Every once in a while I ask myself how I am using my smartphone and tablet differently now from just six months ago. I have always argued that mobile marketers and media have the dual challenge of having to track multiple moving targets. Not only are the mobile audiences rising and technology changing, but all of us continue to discover and ritualize new aspects of mobile platforms over time. And so it is especially important to understand early enthusiasts for some mobile features, because in all likelihood they are modeling the future behaviors for many of the rest of us.
To wit: YP, in partnership with research and events company Street Fight, found that about half of local mobile searches for goods and services are being done by 24% of smartphone users. This group, dubbed “Avid Local Searcher Users” apparently have gotten into the groove of using their handheld devices for a broad range of look-up activity, perhaps well ahead of the rest of us. In fact, 86% of this avid group will do local searches on their smartphone daily, compared to 15% of average users.
There is no gender disparity among the avid users, but other common early-adopter profile points apply: more likely to be fully employed, a college grad and younger -- 51% between 21 and 35. This group is also much more likely to use mobile shopping apps (91% vs. 53% of average users). And they also are more avid social media users, with about half having checked in with some local service. Which is to say that these are the people already embracing the broadest feature set of the device.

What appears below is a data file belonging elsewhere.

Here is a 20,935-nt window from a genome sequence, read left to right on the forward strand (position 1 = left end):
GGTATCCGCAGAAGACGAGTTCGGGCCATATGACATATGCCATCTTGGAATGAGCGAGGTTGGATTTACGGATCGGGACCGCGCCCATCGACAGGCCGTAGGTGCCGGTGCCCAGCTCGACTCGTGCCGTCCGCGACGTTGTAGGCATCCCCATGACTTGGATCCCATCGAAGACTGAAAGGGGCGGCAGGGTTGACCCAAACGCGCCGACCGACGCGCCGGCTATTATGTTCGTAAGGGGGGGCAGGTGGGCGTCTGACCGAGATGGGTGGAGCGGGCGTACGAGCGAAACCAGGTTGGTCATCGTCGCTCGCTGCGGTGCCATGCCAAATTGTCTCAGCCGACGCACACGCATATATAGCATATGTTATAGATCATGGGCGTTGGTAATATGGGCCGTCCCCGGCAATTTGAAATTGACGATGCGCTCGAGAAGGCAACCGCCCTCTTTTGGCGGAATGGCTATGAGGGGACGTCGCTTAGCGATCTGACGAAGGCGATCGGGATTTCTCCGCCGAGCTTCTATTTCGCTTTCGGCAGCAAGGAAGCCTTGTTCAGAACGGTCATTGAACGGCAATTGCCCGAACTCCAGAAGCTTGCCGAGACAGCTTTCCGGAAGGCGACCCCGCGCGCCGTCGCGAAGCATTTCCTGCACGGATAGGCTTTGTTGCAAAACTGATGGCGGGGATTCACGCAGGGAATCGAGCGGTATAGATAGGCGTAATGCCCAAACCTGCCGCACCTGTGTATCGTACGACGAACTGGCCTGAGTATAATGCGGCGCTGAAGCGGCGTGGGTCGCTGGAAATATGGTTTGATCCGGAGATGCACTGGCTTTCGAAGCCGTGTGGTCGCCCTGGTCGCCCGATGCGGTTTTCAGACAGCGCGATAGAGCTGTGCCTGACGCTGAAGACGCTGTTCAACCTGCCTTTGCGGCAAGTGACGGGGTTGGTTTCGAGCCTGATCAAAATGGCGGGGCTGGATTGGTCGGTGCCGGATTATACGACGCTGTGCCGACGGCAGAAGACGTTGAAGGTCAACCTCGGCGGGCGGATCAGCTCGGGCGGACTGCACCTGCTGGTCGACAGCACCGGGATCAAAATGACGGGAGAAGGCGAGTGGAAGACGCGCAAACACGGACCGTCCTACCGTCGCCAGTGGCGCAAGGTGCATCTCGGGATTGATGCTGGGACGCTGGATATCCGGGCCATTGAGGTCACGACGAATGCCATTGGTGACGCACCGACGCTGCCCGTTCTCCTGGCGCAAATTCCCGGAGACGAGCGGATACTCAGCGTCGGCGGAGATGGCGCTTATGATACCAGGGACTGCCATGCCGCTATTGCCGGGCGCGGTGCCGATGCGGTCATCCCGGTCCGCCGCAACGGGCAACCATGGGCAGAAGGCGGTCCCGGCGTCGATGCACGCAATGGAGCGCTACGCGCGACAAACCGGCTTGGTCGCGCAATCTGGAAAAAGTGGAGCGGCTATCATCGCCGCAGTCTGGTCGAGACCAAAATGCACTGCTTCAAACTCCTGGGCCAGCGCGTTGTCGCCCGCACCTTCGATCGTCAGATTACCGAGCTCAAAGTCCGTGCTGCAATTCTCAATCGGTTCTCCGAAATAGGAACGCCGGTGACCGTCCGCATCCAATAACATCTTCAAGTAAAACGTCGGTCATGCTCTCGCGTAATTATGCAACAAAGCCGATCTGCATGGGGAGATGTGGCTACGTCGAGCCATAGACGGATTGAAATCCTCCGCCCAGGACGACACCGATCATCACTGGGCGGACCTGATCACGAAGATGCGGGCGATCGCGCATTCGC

Perhaps even more interesting in the full white paper of this study is the overall incidence of using local search as part of a purchase process across verticals. For instance, the PC remains the dominant search platform for most categories, but in transportation choices among those who purchased the product, 47% searched on PCs and 48% searched on mobile. And in the restaurants category, 59% of purchasers searched on mobile compared to 63% on the PC. In entertainment the two platforms are almost at parity (67% on desktop vs. 55% on mobile).
The implication is not surprising but still important: there is a multi-screen process occurring as people make their purchase decisions. Marketers need to understand the ways in which the path to purchase moves across screens in order to maintain a persistent message. The shopper is likely in different moods and modes on PC, smartphone and tablet, and so the messaging must accommodate this new and more complex understanding of the user context.